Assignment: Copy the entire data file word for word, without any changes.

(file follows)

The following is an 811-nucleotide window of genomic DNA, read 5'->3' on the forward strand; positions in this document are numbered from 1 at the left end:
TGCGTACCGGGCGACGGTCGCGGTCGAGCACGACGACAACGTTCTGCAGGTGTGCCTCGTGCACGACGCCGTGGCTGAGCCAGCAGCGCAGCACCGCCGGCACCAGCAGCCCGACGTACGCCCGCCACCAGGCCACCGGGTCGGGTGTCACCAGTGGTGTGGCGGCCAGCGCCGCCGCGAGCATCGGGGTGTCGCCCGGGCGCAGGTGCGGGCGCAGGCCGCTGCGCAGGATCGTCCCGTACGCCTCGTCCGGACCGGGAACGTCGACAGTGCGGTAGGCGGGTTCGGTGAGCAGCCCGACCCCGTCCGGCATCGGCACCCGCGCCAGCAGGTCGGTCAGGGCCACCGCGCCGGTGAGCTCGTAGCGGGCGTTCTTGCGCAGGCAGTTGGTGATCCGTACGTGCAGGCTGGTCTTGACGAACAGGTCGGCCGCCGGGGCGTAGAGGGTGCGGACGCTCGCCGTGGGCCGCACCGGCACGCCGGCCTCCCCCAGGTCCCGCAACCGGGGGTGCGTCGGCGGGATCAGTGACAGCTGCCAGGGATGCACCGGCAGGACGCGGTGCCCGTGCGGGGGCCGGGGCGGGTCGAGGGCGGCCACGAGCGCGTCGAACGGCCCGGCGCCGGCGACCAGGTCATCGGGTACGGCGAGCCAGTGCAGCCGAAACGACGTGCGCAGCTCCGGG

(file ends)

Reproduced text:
The following is an 811-nucleotide window of genomic DNA, read 5'->3' on the forward strand; positions in this document are numbered from 1 at the left end:
TGCGTACCGGGCGACGGTCGCGGTCGAGCACGACGACAACGTTCTGCAGGTGTGCCTCGTGCACGACGCCGTGGCTGAGCCAGCAGCGCAGCACCGCCGGCACCAGCAGCCCGACGTACGCCCGCCACCAGGCCACCGGGTCGGGTGTCACCAGTGGTGTGGCGGCCAGCGCCGCCGCGAGCATCGGGGTGTCGCCCGGGCGCAGGTGCGGGCGCAGGCCGCTGCGCAGGATCGTCCCGTACGCCTCGTCCGGACCGGGAACGTCGACAGTGCGGTAGGCGGGTTCGGTGAGCAGCCCGACCCCGTCCGGCATCGGCACCCGCGCCAGCAGGTCGGTCAGGGCCACCGCGCCGGTGAGCTCGTAGCGGGCGTTCTTGCGCAGGCAGTTGGTGATCCGTACGTGCAGGCTGGTCTTGACGAACAGGTCGGCCGCCGGGGCGTAGAGGGTGCGGACGCTCGCCGTGGGCCGCACCGGCACGCCGGCCTCCCCCAGGTCCCGCAACCGGGGGTGCGTCGGCGGGATCAGTGACAGCTGCCAGGGATGCACCGGCAGGACGCGGTGCCCGTGCGGGGGCCGGGGCGGGTCGAGGGCGGCCACGAGCGCGTCGAACGGCCCGGCGCCGGCGACCAGGTCATCGGGTACGGCGAGCCAGTGCAGCCGAAACGACGTGCGCAGCTCCGGG